Parents are often confused by the pediatric immunization schedule and when you are looking for the best quality medical care Houston has to offer for your children, this should be your priority to safeguard your children from various diseases. In the first few years, children require quite a few vaccines to function as a productive member of the society. All of these vaccines need to be administered at a schedule and within a very specific period. The reason for such an emphasis on back-to-school vaccines by the medical professionals is due to the fact that young children are more prone to infection-causing microbes. Parents need to keep a close eye on the vaccine schedule and the recommended timeline to ensure that their kids are always protected.

The American Academy of Pediatrics has collaborated with the Centers for Disease Control and Prevention (CDC) to release a schedule for recommended immunization for children that medical health care professionals that provide the best quality medical care Houston has to offer, follow. This schedule can be used not only to track the administration of vaccines at the right time, but also to keep the children’s vaccine record up-to-date when they start to return to school after a vacation.

Back-To-School Vaccines

Most vaccines are essential because they will not only safeguard your child, but will also protect other children in the vicinity from contracting a diseases or a virus. If a large group of kids are unvaccinated, then they have a major chance of contracting a resurfaced illness that can also cause hazardous effects to the general population. Here are the vaccines that you need to administer before your kids can go back to school.

Before your child reaches the age of one, he/she must receive:

  • Four doses of Prevnar®, which is a pneumococcal vaccine
  • Three doses of  Hib and RotaTeq®, to protect against Haemophilus Influenzae, Pneumonia, Meningitis, Rotavirus and Epiglottitis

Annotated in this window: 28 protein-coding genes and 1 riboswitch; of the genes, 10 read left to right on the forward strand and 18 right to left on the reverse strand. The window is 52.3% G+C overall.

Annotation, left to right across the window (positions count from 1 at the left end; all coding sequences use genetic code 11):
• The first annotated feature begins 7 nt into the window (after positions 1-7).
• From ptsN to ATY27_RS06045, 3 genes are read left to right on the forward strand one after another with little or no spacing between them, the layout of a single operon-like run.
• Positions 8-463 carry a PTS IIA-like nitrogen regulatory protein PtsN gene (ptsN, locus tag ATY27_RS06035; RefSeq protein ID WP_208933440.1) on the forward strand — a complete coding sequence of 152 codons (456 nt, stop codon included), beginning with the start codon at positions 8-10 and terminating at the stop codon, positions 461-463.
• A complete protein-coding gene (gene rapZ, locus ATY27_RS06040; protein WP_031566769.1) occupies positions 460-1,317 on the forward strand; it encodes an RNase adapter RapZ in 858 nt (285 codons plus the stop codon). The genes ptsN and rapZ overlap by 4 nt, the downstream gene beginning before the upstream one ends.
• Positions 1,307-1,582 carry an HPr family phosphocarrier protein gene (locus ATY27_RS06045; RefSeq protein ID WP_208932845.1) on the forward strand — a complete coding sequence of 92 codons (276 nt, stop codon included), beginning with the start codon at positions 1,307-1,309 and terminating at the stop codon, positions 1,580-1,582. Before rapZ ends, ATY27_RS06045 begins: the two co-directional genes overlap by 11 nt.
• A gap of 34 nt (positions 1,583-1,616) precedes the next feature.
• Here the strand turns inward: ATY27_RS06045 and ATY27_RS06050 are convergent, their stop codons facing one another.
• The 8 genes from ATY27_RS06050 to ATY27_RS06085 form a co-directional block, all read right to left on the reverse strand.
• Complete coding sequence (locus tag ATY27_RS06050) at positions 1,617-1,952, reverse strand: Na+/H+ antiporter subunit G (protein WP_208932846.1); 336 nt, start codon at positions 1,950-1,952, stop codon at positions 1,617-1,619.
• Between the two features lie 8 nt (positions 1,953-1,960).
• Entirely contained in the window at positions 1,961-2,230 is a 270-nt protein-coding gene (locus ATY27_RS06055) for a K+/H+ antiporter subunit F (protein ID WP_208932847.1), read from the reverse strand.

• Three doses of hepatitis B and DTaP, to safeguard against diptheria, tetanus, and pertussis/whooping cough
  • One dose of hepatitis A, to protect against chicken pox
  • MMR to combat measles, mumps, and rubella
  • Two doses of the polio vaccine

Between the ages of 1-2, children should also be given the following additional vaccines:

  • Hib to prevent serious infections caused by bacteria
  • Inactivated poliovirus and oral poliovirus vaccine
  • Hepatitis A vaccine to prevent highly infectious liver infections

When your child reaches the age of four, a booster dose should be administered or an additional dose of similar vaccines that they received when they were one year old, which are:

  • DTaP
  • MMR
  • Polio
  • Varicella

When your child reaches the age of eleven, the following vaccines should be administered:

  • TDap, which is a booster dose of DTaP and is designed for older children and adults
  • Meningococcal vaccine, that protects against Neisseria meningitidis
  • HPV, most commonly known as the “Human Papilloma Virus Vaccine” (Gardasil), is a three-part series. It’s important for older children as it protects them from cervical, penile, vaginal and vulvar cancer.

In addition to that, adolescents at the age of 16 should receive a booster or additional dose of the meningococcal vaccine.

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